Reflecting on reflections

Yesterday was a pretty amazing one weather wise, and although the harsh light and shadows are not a photographer's friends, walking under the January sun still beats slogging around in the wind and rain just because bad days have that perfect, overcast light.


A sunny day in Amsterdam almost requires you to drop by the Museumplein area, because of its open spaces, the amount of people just hanging around, the events and activities going on and so on, so that is where I went, hoping to get some nice people pics while I was there.

On reaching the Rijksmuseum, however, I couldn't help but notice the doors on the side of the gallery were open, while still blocked by a layer of glass, which perfectly reflected (with some distortion, perhaps) the sky and buildings behind me.

I liked the image, so I took a shoot or two, including the one opening this post, and on I went.


On reviewing my photos from the day, last night, this one struck me more than others, and I would like to explain why I think that is.


As for many other things in life, photography (for me) comes down to a balance between two aspects, one technical and one creative. 

The first regulates what settings are used, why and how they are used, and how knowledge of the medium makes the shot a better one than it would be if just taken without thought, while the second aspect deals with what the photo communicates, the story it is able to tell and the connection it establishes with whoever is seeing it.

Generally speaking an interesting shot is one that is placed somewhere on the line between these two extremes, technically perfect or deep in significance (possibly having a little of both),  depending on what the photographer wants and what viewers like, but that is not always the case. Sometimes a photo comes to be in a space that is outside of this binary balance.


The photo above is not technically perfect by a long shot, and, while the reflection might be interesting, it does not have that "artsy" feel, nor does it immediately communicate any message or story.

It's just a reflection on a glass door, and as such should be relatively uninteresting, but it got me thinking, and that is why it's interesting to me.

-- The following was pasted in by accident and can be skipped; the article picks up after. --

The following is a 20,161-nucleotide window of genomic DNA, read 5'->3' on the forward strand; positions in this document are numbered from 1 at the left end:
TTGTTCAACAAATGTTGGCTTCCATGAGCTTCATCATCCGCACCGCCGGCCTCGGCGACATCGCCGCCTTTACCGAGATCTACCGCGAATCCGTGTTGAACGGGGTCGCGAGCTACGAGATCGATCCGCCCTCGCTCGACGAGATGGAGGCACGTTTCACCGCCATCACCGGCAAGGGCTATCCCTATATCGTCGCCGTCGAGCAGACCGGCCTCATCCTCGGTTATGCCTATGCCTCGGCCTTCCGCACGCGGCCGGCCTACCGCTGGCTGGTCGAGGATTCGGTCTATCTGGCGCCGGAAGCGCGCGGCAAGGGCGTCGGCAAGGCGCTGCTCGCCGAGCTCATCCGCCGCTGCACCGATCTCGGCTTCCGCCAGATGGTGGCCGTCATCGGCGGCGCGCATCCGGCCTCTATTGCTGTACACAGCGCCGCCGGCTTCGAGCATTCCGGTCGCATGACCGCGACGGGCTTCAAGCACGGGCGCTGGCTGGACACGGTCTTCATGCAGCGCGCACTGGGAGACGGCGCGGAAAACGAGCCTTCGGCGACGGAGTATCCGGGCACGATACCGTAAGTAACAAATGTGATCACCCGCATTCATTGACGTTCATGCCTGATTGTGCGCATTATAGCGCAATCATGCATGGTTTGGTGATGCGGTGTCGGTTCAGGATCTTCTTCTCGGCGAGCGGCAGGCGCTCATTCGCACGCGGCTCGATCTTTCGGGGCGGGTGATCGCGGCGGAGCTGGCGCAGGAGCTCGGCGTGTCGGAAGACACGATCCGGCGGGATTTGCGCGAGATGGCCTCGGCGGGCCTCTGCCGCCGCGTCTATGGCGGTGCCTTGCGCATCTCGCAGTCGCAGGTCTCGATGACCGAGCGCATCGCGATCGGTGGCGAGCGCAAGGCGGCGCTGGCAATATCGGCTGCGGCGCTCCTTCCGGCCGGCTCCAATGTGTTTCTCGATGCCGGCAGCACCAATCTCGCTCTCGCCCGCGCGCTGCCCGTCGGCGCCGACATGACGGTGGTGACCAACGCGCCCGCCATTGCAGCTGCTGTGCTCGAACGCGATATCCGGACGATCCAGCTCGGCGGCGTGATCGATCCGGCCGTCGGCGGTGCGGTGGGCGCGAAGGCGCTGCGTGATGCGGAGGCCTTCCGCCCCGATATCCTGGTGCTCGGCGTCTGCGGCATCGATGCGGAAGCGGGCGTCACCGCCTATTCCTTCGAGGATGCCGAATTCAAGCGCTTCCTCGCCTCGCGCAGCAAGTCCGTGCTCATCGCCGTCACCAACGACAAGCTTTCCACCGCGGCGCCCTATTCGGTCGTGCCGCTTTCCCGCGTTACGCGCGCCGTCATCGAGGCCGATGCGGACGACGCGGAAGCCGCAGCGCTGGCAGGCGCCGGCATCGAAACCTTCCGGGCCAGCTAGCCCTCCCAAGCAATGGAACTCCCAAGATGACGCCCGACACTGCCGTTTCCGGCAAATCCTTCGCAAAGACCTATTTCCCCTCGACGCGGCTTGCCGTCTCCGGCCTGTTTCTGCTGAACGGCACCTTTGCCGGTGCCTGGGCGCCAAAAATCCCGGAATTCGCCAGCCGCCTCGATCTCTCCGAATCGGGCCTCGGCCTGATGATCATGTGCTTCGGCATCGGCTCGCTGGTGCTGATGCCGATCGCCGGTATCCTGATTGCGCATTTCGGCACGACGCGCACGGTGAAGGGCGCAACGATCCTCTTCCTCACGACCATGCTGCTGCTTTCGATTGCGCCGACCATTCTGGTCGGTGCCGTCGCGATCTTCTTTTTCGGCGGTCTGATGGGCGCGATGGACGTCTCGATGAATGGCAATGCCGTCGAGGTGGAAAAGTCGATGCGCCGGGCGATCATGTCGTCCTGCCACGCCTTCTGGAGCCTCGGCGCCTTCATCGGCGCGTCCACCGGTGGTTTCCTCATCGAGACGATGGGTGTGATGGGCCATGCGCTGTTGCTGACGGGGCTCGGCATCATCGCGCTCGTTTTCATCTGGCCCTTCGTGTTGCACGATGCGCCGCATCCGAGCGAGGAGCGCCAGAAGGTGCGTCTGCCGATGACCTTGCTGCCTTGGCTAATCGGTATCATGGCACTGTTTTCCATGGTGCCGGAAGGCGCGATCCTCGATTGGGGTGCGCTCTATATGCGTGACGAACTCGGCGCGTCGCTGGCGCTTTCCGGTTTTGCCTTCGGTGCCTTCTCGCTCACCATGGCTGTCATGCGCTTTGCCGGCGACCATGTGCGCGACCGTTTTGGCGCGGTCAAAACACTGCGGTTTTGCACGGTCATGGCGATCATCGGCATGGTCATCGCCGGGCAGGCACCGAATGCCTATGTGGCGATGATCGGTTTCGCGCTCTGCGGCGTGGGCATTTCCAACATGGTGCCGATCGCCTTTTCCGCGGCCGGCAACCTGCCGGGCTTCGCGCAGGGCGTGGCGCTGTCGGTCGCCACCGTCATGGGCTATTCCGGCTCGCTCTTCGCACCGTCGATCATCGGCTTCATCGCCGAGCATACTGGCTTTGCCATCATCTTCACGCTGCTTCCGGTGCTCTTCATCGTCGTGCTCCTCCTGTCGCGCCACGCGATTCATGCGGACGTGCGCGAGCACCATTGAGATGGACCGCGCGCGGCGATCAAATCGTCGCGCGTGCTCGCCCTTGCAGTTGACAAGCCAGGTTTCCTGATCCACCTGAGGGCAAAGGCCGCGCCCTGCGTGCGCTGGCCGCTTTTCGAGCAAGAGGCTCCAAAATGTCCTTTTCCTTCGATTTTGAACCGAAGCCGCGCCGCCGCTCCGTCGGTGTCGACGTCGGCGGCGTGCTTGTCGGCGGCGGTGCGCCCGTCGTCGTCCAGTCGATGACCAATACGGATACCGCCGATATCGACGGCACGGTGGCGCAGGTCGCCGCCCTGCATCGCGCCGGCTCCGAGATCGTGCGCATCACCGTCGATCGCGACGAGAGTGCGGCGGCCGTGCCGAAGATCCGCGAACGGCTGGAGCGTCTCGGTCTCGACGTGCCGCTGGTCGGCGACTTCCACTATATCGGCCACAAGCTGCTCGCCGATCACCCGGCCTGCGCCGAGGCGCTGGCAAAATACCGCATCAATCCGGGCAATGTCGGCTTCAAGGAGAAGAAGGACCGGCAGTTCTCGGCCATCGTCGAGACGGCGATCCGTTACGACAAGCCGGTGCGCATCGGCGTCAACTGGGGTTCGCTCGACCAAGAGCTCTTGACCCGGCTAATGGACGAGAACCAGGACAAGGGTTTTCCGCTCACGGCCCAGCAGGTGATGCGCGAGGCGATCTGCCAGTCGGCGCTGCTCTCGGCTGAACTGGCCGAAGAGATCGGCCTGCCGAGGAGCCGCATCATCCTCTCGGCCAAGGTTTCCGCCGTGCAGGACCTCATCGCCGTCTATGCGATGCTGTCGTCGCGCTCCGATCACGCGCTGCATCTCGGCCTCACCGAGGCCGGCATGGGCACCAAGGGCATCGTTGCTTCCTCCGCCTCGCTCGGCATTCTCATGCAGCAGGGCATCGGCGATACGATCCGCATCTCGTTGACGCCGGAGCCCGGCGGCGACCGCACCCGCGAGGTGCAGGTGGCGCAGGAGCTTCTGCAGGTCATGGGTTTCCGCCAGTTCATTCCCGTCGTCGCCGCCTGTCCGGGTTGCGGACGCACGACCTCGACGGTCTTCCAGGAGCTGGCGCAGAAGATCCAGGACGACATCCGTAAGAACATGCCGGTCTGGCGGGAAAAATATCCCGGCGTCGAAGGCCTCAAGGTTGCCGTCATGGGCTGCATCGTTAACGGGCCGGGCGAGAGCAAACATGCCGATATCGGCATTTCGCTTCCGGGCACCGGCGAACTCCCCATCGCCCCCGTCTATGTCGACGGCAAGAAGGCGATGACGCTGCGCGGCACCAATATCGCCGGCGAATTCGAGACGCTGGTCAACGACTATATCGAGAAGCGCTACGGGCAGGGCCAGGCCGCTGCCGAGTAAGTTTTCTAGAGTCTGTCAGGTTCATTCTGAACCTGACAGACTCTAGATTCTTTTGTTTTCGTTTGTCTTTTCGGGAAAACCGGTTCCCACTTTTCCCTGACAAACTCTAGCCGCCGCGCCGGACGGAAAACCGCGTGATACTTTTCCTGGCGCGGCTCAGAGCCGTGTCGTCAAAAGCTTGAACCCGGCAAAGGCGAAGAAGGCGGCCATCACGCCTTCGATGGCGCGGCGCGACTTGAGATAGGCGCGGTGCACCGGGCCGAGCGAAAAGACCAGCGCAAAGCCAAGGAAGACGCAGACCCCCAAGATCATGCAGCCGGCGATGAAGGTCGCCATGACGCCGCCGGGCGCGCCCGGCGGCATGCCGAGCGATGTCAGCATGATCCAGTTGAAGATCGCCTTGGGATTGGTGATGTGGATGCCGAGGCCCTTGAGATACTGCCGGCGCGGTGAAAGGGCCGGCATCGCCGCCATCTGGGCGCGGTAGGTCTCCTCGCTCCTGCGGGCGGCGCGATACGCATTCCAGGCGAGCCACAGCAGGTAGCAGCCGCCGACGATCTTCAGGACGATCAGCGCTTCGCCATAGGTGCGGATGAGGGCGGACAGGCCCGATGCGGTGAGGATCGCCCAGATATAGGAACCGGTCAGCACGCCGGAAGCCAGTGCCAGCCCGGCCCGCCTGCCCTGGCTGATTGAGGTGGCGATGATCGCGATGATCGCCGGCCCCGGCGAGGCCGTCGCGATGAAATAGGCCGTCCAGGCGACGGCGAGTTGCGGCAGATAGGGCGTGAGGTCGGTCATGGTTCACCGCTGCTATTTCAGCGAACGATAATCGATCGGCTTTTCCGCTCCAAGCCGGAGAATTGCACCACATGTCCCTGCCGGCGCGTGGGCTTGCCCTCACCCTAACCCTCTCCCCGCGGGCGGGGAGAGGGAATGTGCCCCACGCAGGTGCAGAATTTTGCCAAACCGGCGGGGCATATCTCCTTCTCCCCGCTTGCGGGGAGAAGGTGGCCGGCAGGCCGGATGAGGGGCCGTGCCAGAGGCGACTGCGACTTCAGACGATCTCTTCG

It's not just any door, it's a door to a museum, a place where people go to look at beautiful or meaningful things and to see how artists chose to represent nature and life.

With this in mind, I find it very interesting that, in the photo, the whole museum becomes a frame to actual nature, reflected in its glass door. It's as if the whole building, so massive and static becomes a huge complex frame for that little rectangle of true, yet distorted, life that is on display on its surface, and it becomes even more interesting if I think about how right behind that distorted reflection are people admiring other distorted reflections, be they sculpted in stone or drawn on canvas.

I like it because the museum seems to be fully achieving its function both inside and out, both through the eyes of artists and through chance of nature, with both aspects being nothing more than distortions of life. 



This photo, in my opinion, falls a little off of the usual techincal-artistic line, because it needs to be explained in order to be understood, and that is why I like it, because it's not immediate, because it represents more than just its subject and because it made it necessary for me to write all of this stuff just in order to make me feel ok with showing it to you.


As usual, have a nice day!


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